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School is in session for 51,000 Pre-K Students

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It was the first day of school today and for 51,000 new Pre-k students, this marked the largest New York City first day of school in pre-k due to a historic enrollment effort on the part of Mayor Bill de Blasio and The New York City Department of Education to get the word out. The news was reported in media outlets nationwide, and in The New York City Department of Education web site http://www.chalkbeat.org.

The New York Daily News, and http://www1.nyc.gov, among countless more outlets today (September 4) reported on this story. Most years 20,000 new Pre-K students are enrolled by September 4, but this year Pre-K-for-All became a campaign promise delivered by Mayo Bill de Blasio in this historic initiative. Here is a look at some highlights from today’s t day for 51,000 New York City Pre-K students.

The New York Daily News called today the "centerpiece" of his battle against income inequality. The newspaper pointed out that Mayor de Blasio on Thursday kicked off the school year by visiting preschool sites in all five boroughs to highlight his dramatic expansion of pre-kindergarten programs.
“De Blasio choked back tears as he called the start of universal Pre-K - which will see 30,000 more children enrolled in preschool than last year -- a "joyous day" that would change the lives of many families,” according to http://www.nydailynews.com.

“Speaking at Innerforce Tots, a privately run preschool program in Brooklyn, de Blasio's voice broke as he talked about what the programs mean to him and to First Lady Chirlane McCray,” added The New York Daily News, based on comments by the NYC Mayor. He added that it was something they've wanted as a couple ever since their oldest child, Chiara, now 19, was in Pre-K.

“At one point, McCray, who was at de Blasio's side throughout the press conference, started crying. When she took the mic, she said she was emotional because she was so happy,” added the report. "I'm a little shaky and teary because this moment means so much for these children," she said.
“(Bill) de Blasio ran for mayor last year on a pledge of providing universal Pre-K, and he waged a bruising political battle with Gov. Cuomo to win the state funding necessary to fulfill his promise. His administration then worked all summer to get the expanded program off the ground,” added the report today.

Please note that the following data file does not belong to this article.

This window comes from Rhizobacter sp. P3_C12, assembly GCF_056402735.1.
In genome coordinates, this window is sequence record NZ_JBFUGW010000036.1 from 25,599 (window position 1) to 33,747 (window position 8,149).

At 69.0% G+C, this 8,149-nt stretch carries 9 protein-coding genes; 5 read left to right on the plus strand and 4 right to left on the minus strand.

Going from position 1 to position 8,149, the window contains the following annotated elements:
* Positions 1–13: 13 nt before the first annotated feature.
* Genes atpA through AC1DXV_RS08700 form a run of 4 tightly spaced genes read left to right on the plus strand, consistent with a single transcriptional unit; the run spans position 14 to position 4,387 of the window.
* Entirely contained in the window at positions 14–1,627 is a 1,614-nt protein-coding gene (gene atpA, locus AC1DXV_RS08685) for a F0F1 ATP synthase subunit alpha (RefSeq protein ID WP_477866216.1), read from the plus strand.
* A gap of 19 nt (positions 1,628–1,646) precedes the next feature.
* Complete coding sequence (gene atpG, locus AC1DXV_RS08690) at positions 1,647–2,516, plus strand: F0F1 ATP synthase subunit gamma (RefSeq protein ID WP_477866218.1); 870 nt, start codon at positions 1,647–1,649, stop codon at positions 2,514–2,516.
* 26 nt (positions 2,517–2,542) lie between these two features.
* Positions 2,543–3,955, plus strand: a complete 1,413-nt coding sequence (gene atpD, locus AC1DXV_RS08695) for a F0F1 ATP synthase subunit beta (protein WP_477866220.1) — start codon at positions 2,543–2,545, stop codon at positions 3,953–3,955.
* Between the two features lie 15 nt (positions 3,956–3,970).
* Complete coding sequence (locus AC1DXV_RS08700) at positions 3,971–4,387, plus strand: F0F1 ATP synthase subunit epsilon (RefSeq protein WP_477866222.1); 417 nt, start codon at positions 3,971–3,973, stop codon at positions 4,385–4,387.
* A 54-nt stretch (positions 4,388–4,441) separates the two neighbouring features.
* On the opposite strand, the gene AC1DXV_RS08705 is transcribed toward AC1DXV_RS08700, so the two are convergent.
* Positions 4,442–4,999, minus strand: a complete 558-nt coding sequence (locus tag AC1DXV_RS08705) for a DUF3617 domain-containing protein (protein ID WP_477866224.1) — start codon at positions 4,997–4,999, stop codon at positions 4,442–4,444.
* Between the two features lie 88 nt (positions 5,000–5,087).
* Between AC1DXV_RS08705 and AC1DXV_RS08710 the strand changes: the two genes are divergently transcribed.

“Thursday was a big day for the de Blasio family in another way: The mayor's son, Dante, celebrated his 17th birthday and began the first day of his senior year in high school,” according to the report.
The report in The New York Daily News added that "more than one million New York City public school students marched off to the first day of school on Thursday, and joining them in that sea of new knapsacks and pressed uniforms were more than 50,000 of the city’s very smallest children.”

These were the first students in the city’s vastly expanded prekindergarten program, and many were delighted to be taking part, added http://www.chalkbeat.org. “She got up at 6 o’clock and said, ‘Mommy, it’s the first day of school,' ” said Ayana Winchester, whose daughter, Syvanah, 4, started prekindergarten at the Pinocchio Children’s Palace in East Flatbush, Brooklyn. “I had to send her back to bed.”
For the city’s Department of Education, Thursday marks the start of a school year that includes a variety of shifts and challenges, like the continued adoption of the Common Core standards and some significant modifications to the teachers’ union contract, added today’s report in The New York Daily News.

Mayor Bill de Blasio expended tremendous manpower and political capital during his first eight months in office to more than double the city’s prekindergarten capacity, an effort to fulfill his campaign promise of offering full-day prekindergarten for every 4-year-old in New York City, added The New York Times. He said that expanding prekindergarten would improve the school system as a whole, added http://wwww.nydailynews.com.